The beach as a setting for families’ health promotion: A qualitative study with parents and children living in coastal regions in Southwest England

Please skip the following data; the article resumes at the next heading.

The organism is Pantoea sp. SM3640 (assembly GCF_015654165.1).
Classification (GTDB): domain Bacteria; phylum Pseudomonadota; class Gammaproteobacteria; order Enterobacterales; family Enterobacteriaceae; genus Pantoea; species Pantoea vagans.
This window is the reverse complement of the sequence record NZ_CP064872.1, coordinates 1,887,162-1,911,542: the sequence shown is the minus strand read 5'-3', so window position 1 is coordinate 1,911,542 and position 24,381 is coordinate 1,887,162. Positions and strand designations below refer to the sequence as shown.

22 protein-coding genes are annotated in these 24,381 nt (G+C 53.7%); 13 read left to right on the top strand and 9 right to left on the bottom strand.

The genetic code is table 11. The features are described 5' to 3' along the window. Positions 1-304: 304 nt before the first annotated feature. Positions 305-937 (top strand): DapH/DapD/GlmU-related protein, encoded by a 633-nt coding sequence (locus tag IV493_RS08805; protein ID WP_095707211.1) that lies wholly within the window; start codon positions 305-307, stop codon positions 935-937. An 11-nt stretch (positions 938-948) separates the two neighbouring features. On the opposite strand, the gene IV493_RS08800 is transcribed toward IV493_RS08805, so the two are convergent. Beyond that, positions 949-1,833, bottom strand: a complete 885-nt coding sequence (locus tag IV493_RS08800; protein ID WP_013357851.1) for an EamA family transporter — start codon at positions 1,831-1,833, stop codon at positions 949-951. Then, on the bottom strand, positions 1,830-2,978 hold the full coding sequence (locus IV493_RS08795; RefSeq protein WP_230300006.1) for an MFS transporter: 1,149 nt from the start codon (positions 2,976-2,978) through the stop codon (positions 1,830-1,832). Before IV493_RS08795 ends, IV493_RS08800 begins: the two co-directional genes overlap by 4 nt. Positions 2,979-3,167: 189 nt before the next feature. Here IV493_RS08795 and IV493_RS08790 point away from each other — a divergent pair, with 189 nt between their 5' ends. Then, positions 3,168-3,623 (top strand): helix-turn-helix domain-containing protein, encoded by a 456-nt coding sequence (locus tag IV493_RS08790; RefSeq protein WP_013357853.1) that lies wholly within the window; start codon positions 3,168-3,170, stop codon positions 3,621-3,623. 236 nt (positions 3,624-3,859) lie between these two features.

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This study explores the neglected issue of how families engage with beach environments in their local areas and use them in health promoting ways. Fifteen families with children aged 8–11 years living in coastal regions in Southwest England participated in individual semi-structured interviews. The findings indicate that beaches encouraged families to be physically active. Although families valued the opportunities for physical activity and active play afforded by beaches, the key health benefits emphasised were psychological, including experiencing fun, stress relief and engagement with nature. Increased social and family interaction was also highlighted as benefits. Despite perceiving health benefits, not all families regularly visited the beach. Barriers to visits included parents having limited time, cost of parking, lack of car access and cold weather. Parents played a key role in enabling visits by choosing to share these environments with their children. The social dimension of visits also encouraged families to make regular trips. The findings support the use of beach environments to promote families’ health and wellbeing and positive relationships with nature.HighlightsFamilies report children engage in a variety of physical activities at the beach.Families are active together as parents join in activities with their children.Families perceive beach visits as having health benefits for children and parents.The primary health benefits perceived by parents and children are psychological.Multiple factors act as barriers or enablers to families’ engagement with local beaches.

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